Debt collection is much more effective when the underlying debt is based on a contractual agreement. Contracts do not have to complex. A simple statement of your payment policies could be enough. A contract needs to be in writing, and agreed to by customer, in writing, before the transaction.
So when I am asked..
“Can I add collection costs onto the debt?”
…the first thing I do is look for a signed customer contract. Your ability to add costs onto a debt will varies depending which state you live in, but without a contract, your chances to add or recoup them are limited, if not non-existent.
Some small business owners believe that asking a new customer to sign a payment agreement/contract is starting a new relationship on a “negative” note. Not at all! In fact, communicating your payment expectations is a very positive start.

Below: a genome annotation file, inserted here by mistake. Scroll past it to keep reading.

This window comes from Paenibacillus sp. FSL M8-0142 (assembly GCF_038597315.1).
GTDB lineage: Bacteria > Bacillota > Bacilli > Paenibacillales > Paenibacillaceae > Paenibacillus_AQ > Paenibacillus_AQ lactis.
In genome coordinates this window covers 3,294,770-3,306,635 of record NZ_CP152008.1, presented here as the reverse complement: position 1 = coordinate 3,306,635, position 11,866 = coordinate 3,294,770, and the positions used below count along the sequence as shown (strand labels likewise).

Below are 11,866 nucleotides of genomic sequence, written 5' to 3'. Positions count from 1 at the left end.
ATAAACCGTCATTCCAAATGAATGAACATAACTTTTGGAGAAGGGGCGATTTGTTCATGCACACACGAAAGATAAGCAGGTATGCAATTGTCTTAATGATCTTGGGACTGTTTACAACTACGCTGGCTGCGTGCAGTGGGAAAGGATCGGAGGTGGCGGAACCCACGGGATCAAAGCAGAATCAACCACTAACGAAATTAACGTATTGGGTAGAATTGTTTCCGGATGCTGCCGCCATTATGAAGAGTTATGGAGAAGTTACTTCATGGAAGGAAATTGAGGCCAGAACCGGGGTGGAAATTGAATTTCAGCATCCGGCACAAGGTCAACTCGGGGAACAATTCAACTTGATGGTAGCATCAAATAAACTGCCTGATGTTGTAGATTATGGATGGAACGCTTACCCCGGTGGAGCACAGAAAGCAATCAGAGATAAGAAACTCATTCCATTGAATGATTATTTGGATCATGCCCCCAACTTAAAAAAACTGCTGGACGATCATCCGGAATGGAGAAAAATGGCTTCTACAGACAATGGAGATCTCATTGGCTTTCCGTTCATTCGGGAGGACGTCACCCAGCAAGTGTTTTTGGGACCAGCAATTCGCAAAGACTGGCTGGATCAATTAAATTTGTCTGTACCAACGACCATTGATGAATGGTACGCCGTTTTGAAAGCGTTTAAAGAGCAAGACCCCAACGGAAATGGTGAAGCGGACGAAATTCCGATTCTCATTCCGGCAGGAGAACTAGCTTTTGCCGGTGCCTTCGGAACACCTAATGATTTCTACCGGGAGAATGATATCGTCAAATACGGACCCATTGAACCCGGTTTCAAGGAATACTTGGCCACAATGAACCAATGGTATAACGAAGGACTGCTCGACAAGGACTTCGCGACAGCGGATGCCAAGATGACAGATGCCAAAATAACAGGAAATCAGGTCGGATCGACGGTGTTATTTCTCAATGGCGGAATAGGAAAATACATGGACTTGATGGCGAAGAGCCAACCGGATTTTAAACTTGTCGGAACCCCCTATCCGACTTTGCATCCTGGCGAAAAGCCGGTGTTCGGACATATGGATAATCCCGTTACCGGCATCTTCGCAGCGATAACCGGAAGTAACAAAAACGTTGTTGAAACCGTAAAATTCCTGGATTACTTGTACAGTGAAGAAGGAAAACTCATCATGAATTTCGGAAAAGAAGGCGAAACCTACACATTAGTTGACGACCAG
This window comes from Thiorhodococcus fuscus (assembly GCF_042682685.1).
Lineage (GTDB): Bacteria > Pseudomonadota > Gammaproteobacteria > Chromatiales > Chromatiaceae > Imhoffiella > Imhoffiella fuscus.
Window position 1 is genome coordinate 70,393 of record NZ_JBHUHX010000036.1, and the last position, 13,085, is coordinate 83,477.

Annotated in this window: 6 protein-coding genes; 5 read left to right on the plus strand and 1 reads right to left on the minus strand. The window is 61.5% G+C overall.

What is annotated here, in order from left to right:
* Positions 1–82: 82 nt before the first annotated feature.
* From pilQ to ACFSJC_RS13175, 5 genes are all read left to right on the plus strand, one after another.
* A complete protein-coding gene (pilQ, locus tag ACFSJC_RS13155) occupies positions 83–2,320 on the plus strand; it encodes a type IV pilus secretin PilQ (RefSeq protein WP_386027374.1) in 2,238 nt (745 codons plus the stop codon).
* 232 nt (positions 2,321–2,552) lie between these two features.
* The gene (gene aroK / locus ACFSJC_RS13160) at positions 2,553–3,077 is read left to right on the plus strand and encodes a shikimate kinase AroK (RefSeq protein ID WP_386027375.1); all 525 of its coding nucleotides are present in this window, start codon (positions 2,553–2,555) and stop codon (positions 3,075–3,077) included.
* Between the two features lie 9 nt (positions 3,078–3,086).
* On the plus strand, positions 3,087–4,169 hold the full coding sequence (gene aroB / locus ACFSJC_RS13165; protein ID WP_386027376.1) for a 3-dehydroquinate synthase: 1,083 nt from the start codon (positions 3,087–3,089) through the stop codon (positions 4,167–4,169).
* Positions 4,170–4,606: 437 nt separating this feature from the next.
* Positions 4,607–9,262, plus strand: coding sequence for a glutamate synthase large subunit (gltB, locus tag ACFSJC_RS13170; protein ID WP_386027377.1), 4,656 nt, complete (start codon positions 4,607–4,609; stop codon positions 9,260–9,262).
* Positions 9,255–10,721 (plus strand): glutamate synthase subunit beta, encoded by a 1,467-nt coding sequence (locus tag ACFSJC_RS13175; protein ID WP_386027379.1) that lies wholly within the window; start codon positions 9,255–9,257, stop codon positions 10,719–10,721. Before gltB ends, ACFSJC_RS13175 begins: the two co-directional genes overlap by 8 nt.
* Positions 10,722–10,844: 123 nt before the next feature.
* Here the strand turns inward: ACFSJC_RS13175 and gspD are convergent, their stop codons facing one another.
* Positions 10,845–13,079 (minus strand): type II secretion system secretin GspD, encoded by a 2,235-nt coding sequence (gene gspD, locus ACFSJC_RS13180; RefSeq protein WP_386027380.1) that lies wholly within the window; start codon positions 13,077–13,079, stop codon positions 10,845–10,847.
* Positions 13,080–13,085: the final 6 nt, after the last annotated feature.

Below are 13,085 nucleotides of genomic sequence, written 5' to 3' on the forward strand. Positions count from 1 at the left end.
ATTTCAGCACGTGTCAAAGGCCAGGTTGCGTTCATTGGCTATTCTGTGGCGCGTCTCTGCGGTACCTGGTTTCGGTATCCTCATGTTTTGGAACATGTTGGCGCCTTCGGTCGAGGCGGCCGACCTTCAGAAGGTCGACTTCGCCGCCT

As I mentioned, a contract does not always have to be a complex and lengthy document. Even an email with the basics can work in some cases. The important thing is that the customer acknowledges their agreement, because contracts must be bilateral, that is, agreed to by both parties.
If you want to pass on any collection costs, your contract should mention it, something like,
“In the event of non-payment, you agree to pay all costs of collection.”
Once again, state laws vary regarding collection costs, but if your customer agrees to them, you are off to a good start.
If you believe that your oral agreement covers you, or if you are “too busy” or unwilling to get customers to agree to a contract, you may suffer the consequences later. You can design a process to streamline the contractual process. It can and will help maximize your collection efforts, and reduce your over all cost of collection.